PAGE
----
Tuesday April 23rd, 2024
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Inside Egypt's First Zero-Waste Festival: Human, Technology, and the City

We speak with Ouishare Egypt's Founder Ehab Elia about his motivation behind AltShift Festival that kicked off last weekend.

Staff Writer

"Have you ever gone to a place and find yourself breathing positive energy? That was how I felt the first time I attended Ouishare Fest in Paris," Ouishare Egypt's Founder Ehab Elia tells Startup Scene. It was 2014 when Elia first attended the festival in France as a volunteer. Everyone adopted a philosophy that everyone is well-intentioned until they prove the opposite. Four years later, he decided to adopt this transcend this philosophy to a Cairene version of Ouishare: AltShift.

Elia spent over 10 years as an employee; he was a project manager at a giant travel agency that made €1 million of sales per year. Since he went to Ouishare Fest with the mentality of an employee, Elia went through a paradigm shift and decided to leave the corporate world and venture into the world of innovation. But after a few years, he started realising that the solutions that are developed are far from solving problems in reality. "I found that I didn't add any real value in Europe; there were thousands of people who can do what I did Ouishare in France, but there were none in Egypt," he elaborates. 

Harvard's Centre for International Development ranks Egypt third in a list for the fastest growing economies to 2026. It predicts that Egypt will achieve an average economic growth of 6.63 percent per year for the next eight years until 2026. "So, there's an economic growth, with a population of 100 million more than have of which are youth; there are all to me synonymous to the word opportunity."

  Claudia Gross talks to the audience about the humanity of work

At KMT House, the zero-waste festival kicked off on the 19th of October until the 21st and was split into three themes: Human, Technology, and the City. The Human theme included tracks like “Human Futures of Work” presented by Claudia Gross the management trainer and organisational consultant, and “Health” presented by the health tech entrepreneur Ahmed Sanad. As Gross engages her audience in a conversation about the future of teams in the workplace, another panel took place in parallel at a Villa a few steps away from KMT House. Three women; Hadia Abdelfatah, Sharine Atef, Mona Gamil, and Elia took part in a panel that discussed how the use of new media and storytelling can foster women leadership in Egypt. This panel also featured a series of videos screened before the audience to display artwork that reflected issues career women deal with in their everyday lives.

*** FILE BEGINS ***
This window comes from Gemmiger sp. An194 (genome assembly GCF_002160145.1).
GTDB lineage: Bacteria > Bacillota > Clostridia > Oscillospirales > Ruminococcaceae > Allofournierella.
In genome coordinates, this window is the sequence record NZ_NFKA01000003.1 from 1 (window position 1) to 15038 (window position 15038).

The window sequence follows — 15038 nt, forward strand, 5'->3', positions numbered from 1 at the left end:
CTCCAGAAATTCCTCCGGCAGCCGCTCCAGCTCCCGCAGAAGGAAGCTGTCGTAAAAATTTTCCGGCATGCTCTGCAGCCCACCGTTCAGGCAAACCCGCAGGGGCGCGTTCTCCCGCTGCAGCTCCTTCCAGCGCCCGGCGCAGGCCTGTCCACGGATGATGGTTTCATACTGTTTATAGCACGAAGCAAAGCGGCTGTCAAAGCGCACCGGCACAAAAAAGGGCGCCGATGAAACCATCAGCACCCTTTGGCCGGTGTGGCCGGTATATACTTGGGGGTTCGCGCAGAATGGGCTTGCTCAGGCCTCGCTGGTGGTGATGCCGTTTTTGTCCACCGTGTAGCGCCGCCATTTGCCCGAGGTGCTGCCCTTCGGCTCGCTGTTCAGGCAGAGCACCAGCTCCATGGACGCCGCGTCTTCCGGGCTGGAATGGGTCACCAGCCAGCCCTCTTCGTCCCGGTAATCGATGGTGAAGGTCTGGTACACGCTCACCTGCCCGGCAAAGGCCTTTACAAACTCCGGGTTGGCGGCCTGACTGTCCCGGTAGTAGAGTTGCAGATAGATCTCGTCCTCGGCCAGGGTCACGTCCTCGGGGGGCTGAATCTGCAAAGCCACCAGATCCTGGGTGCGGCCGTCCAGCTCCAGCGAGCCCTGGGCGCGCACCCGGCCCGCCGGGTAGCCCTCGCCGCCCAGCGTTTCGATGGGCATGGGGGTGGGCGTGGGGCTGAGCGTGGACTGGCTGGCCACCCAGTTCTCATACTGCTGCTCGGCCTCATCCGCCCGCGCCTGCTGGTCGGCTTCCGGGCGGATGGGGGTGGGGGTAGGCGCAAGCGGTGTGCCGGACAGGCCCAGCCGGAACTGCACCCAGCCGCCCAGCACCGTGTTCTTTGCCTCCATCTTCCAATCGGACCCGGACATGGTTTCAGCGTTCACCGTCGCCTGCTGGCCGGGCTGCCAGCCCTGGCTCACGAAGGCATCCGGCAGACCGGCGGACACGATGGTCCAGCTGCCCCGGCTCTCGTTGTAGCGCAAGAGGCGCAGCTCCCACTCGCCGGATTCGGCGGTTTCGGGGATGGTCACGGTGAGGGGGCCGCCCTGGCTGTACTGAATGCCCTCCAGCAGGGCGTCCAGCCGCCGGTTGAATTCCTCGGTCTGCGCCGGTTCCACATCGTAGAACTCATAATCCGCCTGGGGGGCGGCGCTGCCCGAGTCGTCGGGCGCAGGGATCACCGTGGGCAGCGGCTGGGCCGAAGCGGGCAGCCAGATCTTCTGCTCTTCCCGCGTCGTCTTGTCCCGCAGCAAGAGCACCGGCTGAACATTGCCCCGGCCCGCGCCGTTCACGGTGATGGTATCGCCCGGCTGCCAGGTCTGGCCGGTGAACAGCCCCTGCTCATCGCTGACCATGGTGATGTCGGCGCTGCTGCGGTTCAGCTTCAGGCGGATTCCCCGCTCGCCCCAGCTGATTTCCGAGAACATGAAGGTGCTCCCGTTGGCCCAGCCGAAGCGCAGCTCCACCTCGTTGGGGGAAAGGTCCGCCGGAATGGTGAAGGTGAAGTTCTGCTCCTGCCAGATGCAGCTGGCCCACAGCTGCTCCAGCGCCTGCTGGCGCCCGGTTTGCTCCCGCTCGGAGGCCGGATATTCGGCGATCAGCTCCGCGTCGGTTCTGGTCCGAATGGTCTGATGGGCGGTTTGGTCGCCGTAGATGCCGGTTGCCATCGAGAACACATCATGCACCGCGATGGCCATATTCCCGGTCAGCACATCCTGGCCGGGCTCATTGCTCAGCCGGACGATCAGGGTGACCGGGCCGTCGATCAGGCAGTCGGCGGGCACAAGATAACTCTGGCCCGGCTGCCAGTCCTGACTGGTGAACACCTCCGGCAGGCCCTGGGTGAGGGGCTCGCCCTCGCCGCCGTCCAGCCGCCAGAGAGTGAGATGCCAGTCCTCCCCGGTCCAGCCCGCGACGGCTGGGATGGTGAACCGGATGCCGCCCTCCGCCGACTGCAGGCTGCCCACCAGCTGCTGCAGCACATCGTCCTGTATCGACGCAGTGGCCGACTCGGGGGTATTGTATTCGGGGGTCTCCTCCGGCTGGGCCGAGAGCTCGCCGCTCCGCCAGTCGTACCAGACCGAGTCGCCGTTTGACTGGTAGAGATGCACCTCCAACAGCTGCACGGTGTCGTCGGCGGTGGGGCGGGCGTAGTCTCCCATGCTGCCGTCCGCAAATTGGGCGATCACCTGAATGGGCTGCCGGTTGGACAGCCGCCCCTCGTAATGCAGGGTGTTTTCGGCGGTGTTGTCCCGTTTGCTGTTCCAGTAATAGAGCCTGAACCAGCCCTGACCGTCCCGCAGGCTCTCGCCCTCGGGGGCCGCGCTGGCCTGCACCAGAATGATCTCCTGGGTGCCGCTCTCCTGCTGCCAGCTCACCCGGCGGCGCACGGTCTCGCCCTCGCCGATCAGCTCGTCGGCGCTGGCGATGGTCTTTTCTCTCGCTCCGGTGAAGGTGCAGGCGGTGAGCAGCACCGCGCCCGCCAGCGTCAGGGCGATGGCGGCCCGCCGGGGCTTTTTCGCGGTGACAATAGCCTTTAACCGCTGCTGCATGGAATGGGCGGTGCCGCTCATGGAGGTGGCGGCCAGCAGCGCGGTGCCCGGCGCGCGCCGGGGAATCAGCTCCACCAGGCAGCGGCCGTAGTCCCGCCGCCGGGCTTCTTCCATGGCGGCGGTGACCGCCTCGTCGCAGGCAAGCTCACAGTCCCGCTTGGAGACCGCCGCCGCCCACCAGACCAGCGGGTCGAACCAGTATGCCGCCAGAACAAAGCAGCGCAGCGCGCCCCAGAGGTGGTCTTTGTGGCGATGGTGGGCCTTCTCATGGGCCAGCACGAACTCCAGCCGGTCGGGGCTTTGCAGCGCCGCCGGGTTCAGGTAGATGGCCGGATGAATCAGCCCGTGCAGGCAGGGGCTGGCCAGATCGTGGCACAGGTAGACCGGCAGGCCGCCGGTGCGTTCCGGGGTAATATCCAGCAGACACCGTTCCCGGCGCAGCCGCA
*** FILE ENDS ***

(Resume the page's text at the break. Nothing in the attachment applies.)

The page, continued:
The second day had the theme of "Technology" which included tracks such as “Open Organisations,” “Decentralised Technologies - Blockchain and other decentralised technology,” “Fintech,” and an open stage. The day also included cross-sessions, which brought together experts from different tracks.

The final day invited participants to co-create a “Regenerative City Model.” The Regenerative City Model aims to bring together different positive concepts around regenerative cities and demonstrate how they can be applied in different contexts to make cities more resilient. Speaking about the Regenerative "There is a lot of positive concepts that already exist, but never together. What if we put the maximum of these concepts into a city to create a Regenerative City Model?" Elia rhetorically asks.  

Sharine Atif talks about her experience, moving from the States to post-revolutionary Cairo.   

Rania Seddik presents the idea behind GebRaa, an e-commerce startup that displays handcrafted products from backstreet stores and workshops.  


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